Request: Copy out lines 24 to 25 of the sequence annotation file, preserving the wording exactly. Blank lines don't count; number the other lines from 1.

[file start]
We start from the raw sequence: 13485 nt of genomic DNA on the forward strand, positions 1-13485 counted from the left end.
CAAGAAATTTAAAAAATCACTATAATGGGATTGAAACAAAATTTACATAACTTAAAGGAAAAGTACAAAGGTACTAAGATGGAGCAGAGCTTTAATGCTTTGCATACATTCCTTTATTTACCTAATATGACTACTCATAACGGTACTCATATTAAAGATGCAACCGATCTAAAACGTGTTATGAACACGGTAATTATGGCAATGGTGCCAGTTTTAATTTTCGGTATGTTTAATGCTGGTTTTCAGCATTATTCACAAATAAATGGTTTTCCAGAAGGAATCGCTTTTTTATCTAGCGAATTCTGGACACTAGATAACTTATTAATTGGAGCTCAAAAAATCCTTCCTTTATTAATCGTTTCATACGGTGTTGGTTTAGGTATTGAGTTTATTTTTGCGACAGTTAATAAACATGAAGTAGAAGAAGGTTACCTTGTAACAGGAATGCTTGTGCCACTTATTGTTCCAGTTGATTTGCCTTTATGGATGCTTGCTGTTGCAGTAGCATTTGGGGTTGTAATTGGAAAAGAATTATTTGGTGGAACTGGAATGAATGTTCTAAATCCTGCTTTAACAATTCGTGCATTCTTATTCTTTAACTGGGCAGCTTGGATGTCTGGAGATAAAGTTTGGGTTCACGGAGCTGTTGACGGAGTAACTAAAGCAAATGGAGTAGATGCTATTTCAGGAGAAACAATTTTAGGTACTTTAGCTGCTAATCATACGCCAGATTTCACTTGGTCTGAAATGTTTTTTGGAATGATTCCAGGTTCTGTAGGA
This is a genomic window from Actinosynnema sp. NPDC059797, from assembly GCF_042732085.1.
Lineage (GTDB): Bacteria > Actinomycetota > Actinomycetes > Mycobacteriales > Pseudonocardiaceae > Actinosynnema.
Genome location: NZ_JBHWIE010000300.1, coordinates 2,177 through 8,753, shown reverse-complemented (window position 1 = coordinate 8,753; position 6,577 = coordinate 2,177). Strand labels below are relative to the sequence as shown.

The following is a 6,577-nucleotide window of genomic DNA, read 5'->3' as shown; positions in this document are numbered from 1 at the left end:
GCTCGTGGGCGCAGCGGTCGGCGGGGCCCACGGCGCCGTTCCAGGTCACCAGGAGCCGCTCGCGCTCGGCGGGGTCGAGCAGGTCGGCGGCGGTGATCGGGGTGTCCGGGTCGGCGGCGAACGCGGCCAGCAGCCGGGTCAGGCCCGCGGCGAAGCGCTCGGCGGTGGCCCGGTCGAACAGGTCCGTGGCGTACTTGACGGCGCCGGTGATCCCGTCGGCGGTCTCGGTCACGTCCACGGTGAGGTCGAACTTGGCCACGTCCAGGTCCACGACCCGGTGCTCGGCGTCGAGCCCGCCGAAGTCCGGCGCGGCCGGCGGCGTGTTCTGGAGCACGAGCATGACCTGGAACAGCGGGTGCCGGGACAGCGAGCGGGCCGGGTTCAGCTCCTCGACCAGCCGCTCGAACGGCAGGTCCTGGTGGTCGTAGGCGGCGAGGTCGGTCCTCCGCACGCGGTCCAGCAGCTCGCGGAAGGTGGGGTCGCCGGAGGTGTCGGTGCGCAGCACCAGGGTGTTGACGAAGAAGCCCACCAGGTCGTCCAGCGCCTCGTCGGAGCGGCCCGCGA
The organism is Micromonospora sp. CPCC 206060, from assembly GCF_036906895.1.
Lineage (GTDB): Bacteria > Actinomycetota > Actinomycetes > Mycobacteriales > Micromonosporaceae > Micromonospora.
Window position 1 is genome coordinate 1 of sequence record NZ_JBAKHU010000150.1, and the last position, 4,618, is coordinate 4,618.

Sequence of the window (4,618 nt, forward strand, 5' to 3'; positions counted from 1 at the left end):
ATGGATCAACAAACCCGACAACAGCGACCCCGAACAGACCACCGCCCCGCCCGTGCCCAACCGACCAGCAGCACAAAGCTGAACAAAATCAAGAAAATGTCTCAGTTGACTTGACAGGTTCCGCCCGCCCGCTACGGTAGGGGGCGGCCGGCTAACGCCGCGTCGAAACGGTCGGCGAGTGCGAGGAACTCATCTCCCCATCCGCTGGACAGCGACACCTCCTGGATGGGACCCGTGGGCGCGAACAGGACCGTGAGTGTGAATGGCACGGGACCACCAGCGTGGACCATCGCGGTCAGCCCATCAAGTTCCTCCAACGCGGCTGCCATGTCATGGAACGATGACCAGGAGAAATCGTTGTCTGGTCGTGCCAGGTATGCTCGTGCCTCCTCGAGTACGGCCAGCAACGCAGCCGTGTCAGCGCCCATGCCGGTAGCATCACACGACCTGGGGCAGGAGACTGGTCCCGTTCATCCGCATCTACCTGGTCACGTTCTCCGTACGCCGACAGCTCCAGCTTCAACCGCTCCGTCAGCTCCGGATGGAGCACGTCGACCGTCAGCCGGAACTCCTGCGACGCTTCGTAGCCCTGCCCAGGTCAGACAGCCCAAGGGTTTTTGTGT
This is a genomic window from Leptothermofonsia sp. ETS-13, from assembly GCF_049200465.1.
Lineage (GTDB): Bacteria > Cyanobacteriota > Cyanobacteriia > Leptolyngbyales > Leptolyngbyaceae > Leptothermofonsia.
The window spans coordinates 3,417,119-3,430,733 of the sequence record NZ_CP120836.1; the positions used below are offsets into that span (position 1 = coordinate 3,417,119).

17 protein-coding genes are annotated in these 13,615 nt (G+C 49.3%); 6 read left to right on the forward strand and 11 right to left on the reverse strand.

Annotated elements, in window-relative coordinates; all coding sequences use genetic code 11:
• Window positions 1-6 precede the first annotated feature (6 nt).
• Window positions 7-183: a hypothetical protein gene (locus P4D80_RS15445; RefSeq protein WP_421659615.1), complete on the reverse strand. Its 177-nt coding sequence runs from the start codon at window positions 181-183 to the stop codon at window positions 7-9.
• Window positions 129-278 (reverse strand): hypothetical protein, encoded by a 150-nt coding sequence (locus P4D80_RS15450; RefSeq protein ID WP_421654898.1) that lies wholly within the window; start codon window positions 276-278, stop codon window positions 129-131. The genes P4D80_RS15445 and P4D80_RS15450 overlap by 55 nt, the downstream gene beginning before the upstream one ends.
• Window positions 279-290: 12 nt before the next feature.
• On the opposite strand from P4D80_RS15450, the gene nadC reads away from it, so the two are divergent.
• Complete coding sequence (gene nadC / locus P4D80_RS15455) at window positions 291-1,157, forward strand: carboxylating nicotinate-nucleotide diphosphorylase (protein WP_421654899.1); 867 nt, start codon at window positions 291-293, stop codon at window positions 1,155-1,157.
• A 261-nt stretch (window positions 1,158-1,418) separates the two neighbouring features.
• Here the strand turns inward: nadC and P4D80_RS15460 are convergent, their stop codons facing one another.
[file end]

• A 261-nt stretch (window positions 1,158-1,418) separates the two neighbouring features.
• Here the strand turns inward: nadC and P4D80_RS15460 are convergent, their stop codons facing one another.